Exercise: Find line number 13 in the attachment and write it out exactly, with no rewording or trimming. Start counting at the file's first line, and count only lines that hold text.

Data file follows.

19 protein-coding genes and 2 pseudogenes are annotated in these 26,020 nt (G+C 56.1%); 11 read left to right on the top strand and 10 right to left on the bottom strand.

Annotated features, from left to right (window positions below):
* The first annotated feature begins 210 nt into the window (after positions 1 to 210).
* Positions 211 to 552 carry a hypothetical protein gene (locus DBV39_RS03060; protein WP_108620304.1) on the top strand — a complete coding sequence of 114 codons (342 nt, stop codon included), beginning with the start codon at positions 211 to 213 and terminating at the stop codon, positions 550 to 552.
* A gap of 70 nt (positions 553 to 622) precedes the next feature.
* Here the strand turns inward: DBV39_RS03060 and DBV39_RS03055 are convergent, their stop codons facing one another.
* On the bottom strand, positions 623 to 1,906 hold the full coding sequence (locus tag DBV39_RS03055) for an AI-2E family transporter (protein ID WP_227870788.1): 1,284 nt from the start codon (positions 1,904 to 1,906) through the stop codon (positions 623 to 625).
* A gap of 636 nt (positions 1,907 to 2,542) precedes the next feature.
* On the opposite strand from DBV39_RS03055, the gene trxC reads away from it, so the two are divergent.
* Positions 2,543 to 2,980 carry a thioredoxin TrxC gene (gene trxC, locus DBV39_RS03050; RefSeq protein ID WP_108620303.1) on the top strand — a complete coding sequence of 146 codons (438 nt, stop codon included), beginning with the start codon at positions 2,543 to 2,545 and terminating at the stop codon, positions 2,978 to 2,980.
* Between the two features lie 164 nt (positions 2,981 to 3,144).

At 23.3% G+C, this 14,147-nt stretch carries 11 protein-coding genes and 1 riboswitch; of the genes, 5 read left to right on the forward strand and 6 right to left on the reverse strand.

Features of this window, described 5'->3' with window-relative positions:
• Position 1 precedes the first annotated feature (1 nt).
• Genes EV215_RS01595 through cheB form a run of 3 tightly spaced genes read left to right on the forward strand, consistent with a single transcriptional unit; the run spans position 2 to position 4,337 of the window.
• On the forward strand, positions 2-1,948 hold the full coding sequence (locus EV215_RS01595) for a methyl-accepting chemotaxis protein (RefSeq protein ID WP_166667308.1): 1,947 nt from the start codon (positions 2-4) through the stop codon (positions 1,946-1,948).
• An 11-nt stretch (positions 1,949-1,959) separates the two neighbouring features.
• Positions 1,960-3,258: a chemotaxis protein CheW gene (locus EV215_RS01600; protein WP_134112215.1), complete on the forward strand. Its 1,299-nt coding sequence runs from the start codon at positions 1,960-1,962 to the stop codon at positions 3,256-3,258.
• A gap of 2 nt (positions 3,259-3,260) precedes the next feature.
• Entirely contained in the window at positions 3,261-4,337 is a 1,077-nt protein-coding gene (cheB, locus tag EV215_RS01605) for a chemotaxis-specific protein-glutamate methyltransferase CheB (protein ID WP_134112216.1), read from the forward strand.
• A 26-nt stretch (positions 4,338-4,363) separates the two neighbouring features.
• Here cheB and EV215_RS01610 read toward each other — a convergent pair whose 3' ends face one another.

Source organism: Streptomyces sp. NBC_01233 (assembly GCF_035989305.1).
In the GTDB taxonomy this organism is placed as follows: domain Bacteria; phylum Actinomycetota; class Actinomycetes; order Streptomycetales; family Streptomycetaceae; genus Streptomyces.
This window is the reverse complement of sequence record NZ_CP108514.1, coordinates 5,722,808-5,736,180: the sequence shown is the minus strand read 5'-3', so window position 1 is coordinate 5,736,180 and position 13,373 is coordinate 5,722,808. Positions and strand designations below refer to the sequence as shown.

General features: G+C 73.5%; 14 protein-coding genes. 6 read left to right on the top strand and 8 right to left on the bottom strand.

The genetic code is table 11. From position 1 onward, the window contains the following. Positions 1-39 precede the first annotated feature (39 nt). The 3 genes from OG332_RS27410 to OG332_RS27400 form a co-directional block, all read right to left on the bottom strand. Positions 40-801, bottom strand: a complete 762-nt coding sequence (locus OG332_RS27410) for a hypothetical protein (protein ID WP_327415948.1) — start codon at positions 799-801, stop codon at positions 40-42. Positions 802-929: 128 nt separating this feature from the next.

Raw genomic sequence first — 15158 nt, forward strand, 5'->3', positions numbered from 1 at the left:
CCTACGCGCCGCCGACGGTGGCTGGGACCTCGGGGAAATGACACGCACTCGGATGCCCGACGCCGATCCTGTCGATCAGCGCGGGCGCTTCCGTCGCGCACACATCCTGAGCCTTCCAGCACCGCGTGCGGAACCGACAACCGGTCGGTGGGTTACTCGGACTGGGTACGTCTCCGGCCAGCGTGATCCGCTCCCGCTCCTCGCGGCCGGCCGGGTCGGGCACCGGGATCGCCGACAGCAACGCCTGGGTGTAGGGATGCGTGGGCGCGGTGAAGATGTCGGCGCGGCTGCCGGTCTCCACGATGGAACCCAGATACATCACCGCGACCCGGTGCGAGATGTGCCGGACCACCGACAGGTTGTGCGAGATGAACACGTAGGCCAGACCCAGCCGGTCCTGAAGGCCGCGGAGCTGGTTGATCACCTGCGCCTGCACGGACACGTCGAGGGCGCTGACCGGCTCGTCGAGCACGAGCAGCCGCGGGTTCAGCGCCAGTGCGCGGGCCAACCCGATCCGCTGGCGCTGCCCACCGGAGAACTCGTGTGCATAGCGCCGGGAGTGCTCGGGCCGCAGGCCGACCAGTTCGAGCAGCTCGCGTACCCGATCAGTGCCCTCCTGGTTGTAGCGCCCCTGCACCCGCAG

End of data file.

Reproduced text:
Features of this window, described 5'->3' with window-relative positions: